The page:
How Medical Recovery Services takes care of businessPublished at | Updated at
EDITOR’S NOTE: This is the third part in a series of stories about medical debt and Medical Recovery Services.
Here are the other installments:
— Part 1. Medical debt nightmare: Why a local woman could end up paying over $5,550 for her $294 doctor’s visit
— Part 2. Man fights 5-year legal battle with debt collection company after doctor’s error
— Part 4. Medical debt, collections and the fees you’ve probably never heard of
IDAHO FALLS — It’s easy to vilify a medical debt collector.
Threatening collection letters, phone calls, lawsuits, wage garnishments and attorney’s fees are things no one wants to deal with. And yet, not everyone’s experience with debt collection is a bad one.
Bruce Herker of Rexburg says Medical Recovery Services sued him, and the overall experience was good.
“They were very gracious to us. They were very informative,” Herker says. “I just think it’s interesting that everybody’s up in arms that these people are such bad people when, in reality, they aren’t.”
His debt collection saga began years ago when he went to the doctor. Herker says he never got a bill and before he knew it, MRS was contacting him for payment.
He went back to the doctor’s office, and a worker told him they had tried to resolve the bill but were unable to track Herker down.
“I’ve lived in the same house 23 years. I’ve had the same phone number in the phone book for 35. I hadn’t changed a thing,” Herker says.
So Medical Recovery Services took over the case. Herker admits that dealing with any debt collection company isn’t the best, but says MRS is just doing its job. He ended up working out a payment plan with the company.
“It’s like if you were the weatherman on Channel 3 and you called for fair skies and sunshine and 65 degrees, and it rained all day and ruined somebody else’s stuff,” Herker says. “It’s not his fault. He was doing his job the way it was supposed to be.”
Herker isn’t alone. EastIdahoNews.com spoke with several other people who were high in their praise of the company and the attorneys who handle its caseload — Bryan Smith and Bryan Zollinger.
David Lyon, also sued by Medical Recovery Services, has multiple sclerosis. He missed paying a medical bill and it was turned over to MRS.
“They were nice, competent. There was no one screaming at me,” Lyon says. “Nobody was threatening to take me to jail, and everyone was professional.”
Lyon was going through a particularly rough patch at the time, and that’s when he says Smith gave him the chance of a lifetime.
“Bryan gave me a job. He probably shouldn’t have,” Lyon says. “I wasn’t in a really good place, but he worked with me, and he was more than happy to help me when I needed it and treated me very fairly. I can’t say enough good things about him as an employee.”
Similar to other agencies
Smith maintains Medical Recovery Services is no different than any other debt collector in Idaho.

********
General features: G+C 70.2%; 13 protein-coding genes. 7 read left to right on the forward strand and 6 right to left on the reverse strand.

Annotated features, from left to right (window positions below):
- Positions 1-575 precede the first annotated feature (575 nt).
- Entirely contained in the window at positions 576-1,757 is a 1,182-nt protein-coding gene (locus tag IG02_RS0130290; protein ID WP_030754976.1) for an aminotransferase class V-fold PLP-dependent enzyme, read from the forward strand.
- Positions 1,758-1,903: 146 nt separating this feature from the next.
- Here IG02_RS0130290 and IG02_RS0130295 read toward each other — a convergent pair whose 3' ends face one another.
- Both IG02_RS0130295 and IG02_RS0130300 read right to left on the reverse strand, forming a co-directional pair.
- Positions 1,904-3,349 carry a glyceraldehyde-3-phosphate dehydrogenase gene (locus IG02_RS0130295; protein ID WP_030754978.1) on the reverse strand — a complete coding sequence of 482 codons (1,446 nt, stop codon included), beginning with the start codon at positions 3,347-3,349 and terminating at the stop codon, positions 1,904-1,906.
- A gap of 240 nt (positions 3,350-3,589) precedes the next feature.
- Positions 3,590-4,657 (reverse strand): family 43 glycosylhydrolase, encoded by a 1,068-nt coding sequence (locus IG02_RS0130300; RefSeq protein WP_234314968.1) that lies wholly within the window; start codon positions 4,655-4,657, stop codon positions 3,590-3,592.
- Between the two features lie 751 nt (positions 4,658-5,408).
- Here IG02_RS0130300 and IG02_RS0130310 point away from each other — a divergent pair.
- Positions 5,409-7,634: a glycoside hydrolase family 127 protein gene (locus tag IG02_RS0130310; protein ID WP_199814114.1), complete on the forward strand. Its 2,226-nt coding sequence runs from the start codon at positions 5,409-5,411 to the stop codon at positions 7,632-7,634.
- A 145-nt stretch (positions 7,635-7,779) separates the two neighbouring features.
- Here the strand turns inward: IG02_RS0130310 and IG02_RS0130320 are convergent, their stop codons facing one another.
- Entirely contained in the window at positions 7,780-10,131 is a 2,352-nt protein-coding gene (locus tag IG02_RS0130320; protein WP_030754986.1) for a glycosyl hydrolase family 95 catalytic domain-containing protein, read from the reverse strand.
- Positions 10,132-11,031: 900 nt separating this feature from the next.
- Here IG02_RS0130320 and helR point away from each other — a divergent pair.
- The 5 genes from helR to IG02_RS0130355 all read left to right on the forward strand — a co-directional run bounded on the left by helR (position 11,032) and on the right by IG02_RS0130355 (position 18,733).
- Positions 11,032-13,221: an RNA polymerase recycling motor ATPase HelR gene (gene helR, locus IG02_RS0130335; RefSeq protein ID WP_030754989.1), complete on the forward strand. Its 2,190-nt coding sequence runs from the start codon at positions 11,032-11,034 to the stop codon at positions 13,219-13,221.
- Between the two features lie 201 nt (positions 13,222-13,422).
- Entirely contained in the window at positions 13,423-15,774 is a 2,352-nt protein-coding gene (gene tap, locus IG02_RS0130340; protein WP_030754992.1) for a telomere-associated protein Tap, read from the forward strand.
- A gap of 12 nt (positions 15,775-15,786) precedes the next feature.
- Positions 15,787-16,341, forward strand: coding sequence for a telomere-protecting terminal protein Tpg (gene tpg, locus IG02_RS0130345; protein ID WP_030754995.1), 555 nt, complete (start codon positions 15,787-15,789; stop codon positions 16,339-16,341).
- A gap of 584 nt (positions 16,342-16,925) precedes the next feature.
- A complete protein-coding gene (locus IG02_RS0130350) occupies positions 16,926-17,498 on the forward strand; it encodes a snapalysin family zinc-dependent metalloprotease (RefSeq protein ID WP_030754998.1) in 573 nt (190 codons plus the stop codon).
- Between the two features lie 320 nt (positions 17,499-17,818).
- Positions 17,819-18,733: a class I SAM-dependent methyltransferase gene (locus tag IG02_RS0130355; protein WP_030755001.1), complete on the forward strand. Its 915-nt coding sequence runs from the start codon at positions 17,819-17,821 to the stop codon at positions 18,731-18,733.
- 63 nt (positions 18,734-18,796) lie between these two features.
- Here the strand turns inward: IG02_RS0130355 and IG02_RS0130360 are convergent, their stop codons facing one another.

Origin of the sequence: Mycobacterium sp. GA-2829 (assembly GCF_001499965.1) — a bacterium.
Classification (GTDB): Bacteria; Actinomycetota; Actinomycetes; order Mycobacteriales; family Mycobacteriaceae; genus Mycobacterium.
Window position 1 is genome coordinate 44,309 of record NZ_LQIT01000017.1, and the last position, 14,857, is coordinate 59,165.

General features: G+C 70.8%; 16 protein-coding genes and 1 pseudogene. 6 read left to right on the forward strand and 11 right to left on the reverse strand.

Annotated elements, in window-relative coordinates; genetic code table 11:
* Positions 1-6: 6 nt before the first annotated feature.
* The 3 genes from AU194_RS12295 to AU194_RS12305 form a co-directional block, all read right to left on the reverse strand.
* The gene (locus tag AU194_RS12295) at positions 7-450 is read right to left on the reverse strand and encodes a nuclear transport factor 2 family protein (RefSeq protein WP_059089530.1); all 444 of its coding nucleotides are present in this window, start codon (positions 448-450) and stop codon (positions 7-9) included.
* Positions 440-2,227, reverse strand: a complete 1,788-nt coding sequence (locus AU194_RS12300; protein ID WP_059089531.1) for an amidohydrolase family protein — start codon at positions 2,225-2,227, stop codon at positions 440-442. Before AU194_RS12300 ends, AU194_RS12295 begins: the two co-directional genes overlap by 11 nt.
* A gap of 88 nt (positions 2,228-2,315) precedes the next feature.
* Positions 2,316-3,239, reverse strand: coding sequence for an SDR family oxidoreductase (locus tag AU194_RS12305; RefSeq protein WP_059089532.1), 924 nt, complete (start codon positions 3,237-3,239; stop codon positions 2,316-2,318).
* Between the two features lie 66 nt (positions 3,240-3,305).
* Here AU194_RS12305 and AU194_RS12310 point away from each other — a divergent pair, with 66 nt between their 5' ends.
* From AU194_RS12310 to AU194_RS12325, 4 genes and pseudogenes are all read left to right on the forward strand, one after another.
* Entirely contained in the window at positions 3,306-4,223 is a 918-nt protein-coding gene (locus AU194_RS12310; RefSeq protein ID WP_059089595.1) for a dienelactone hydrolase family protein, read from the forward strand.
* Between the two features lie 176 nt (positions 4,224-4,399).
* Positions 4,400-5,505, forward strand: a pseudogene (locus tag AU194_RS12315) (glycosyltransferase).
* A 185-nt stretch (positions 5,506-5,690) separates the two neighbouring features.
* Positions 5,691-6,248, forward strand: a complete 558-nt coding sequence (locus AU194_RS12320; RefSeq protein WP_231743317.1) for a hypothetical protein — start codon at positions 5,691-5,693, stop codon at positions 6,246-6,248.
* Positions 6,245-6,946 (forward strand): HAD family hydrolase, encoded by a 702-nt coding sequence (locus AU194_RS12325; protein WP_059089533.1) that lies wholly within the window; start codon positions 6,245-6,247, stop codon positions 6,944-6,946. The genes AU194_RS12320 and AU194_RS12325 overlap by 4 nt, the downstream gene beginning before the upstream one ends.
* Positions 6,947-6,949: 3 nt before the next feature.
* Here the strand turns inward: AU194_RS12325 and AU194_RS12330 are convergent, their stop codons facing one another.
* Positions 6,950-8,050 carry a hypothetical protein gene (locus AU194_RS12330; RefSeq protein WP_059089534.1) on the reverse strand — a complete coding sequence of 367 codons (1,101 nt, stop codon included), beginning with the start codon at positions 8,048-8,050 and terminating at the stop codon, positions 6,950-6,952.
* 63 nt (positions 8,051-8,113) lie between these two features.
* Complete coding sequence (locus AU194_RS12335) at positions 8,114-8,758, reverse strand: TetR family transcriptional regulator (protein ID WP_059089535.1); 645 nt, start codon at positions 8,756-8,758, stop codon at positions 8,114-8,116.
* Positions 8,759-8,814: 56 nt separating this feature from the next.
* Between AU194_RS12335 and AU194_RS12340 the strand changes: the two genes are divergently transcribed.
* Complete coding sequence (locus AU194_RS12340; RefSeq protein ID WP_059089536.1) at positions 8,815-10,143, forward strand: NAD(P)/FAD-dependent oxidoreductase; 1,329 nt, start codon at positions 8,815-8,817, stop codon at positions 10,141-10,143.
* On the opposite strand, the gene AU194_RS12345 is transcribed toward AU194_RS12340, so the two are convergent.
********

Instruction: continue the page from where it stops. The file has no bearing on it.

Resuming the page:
“All I’m doing is providing a service as an attorney to Medical Recovery Services, who provides a service to the doctors,” Smith says. “… If you’re looking for people who are unhappy with debt collection, you’re going to have a lot of them.”
He says MRS is careful in the way it handles things and in the vast majority of cases, he works with clients to make payment agreements without resorting to court proceedings. He says lawsuits are filed in less than 1 percent of all accounts they see for collection.
“We bend over backwards to help people, but you can’t help everyone,” he says. “There’s always people who are mad.”
While looking into Medical Recovery Services, EastIdahoNews.com reviewed hundreds of debt collection lawsuits filed across the state, and specifically at cases in Bonneville County, since that is where the company is located.
We found similarities between MRS and its competitors. In terms of caseload, MRS filed at least 5,600 lawsuits statewide between 2016 and 2018. That number appears to be on par with other debt collectors, although MRS does show a higher number of lawsuits in eastern Idaho.
At the onset of cases, we found that the amount of money MRS requests for prejudgment attorney fees doesn’t differ much from other local debt collection agencies. Prejudgment fees are attorney costs added to debt when the lawsuit is initially filed.
We took a random sampling of 15 debt collection cases filed in Bonneville County in 2018 from MRS, Bonneville Billing and Collections, and Action Collection Services.
In the sampling, MRS requested prejudgment fees that typically ranged from $400 to $600. The other two agencies’ requested fees ranged from $400 to $800. All three requested up to several thousand dollars if the debt being sought was large.
Judges generally approved the requested prejudgment fees for all three collection agencies, although sometimes fees were knocked down to a lower amount.
Where Medical Recovery Services differs
The major difference in the data — and the reason EastIdahoNews.com is focusing on MRS — is in supplemental attorney fees. These are fees attorneys request after a court judgment.